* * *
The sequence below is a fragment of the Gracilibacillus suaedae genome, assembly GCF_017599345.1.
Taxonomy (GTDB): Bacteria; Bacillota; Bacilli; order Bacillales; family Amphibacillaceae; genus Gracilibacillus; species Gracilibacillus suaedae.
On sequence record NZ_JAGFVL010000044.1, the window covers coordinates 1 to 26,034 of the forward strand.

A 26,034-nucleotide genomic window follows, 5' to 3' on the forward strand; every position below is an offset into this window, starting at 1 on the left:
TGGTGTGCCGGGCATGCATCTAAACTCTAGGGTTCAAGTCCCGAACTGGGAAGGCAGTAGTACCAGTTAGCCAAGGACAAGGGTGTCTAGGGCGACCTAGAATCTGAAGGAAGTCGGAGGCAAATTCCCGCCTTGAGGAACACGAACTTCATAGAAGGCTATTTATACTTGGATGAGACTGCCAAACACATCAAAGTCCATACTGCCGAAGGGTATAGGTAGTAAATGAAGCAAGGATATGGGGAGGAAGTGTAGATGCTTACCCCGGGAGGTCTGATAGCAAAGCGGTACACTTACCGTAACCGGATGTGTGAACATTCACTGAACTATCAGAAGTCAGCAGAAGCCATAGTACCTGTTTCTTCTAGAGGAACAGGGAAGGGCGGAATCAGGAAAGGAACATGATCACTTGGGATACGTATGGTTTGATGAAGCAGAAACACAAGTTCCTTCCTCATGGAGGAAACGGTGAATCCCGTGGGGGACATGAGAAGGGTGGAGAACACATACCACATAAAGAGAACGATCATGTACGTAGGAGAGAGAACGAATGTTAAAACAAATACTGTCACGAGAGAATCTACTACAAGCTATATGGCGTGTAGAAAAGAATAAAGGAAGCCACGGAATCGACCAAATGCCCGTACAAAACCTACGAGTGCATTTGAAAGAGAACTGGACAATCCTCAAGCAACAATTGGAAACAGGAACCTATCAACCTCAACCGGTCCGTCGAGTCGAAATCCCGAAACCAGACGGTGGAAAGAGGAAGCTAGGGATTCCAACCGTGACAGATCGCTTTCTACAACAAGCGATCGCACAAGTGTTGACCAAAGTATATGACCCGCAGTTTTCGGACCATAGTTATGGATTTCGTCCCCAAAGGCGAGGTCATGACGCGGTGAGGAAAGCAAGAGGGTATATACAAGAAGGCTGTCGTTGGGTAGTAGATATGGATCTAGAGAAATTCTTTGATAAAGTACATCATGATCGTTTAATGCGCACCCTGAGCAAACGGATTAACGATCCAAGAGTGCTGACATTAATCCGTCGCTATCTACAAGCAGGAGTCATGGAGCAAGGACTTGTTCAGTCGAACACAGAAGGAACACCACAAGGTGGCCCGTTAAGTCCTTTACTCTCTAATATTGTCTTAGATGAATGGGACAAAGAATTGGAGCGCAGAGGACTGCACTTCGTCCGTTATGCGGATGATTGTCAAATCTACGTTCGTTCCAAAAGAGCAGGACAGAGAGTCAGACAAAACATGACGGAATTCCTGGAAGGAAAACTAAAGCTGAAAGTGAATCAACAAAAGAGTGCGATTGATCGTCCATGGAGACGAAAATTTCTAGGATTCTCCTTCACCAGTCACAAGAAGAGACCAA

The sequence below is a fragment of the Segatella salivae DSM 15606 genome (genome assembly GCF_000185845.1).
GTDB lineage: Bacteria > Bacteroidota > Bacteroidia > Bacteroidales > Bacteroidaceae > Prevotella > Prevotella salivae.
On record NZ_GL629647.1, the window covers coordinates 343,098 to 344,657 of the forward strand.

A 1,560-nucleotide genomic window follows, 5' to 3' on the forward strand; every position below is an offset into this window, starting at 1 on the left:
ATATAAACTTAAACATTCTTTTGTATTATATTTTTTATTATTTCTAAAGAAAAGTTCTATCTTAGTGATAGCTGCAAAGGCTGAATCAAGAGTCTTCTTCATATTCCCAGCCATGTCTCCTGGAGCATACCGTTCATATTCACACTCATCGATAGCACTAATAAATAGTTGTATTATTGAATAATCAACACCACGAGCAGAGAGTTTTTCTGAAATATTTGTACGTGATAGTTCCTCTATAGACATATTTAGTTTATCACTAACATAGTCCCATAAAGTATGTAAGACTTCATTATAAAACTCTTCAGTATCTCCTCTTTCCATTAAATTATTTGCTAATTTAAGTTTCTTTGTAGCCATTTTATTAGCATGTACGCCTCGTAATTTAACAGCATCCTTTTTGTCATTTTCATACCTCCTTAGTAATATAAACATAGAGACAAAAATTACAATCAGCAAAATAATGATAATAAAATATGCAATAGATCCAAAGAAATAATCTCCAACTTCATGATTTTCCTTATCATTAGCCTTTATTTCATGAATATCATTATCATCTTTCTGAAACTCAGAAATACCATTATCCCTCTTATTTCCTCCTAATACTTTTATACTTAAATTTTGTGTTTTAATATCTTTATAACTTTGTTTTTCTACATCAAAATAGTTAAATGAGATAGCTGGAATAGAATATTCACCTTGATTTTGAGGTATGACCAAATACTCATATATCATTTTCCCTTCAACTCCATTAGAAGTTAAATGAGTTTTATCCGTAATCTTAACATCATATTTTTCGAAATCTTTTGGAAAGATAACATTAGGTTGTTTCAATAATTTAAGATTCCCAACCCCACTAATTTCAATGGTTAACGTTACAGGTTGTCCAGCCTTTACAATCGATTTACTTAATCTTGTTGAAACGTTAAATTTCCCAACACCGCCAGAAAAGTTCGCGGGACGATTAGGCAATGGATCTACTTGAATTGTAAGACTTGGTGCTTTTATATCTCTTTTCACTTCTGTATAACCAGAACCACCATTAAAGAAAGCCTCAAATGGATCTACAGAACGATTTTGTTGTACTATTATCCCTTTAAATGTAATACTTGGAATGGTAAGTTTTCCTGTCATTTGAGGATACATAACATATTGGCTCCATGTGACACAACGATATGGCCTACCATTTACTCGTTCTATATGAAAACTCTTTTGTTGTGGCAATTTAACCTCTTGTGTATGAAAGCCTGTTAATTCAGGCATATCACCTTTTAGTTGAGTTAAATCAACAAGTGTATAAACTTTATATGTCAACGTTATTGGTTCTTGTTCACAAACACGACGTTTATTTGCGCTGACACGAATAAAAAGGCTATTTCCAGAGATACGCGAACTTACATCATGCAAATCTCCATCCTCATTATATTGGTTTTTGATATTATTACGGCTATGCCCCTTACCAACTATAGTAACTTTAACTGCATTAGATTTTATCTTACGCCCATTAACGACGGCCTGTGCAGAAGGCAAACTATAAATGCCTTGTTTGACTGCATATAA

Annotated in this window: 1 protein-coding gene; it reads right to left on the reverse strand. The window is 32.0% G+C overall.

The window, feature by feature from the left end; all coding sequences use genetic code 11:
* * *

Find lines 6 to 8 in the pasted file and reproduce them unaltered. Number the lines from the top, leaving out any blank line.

The sequence below is a fragment of the Segatella salivae DSM 15606 genome (genome assembly GCF_000185845.1).
GTDB lineage: Bacteria > Bacteroidota > Bacteroidia > Bacteroidales > Bacteroidaceae > Prevotella > Prevotella salivae.
On record NZ_GL629647.1, the window covers coordinates 343,098 to 344,657 of the forward strand.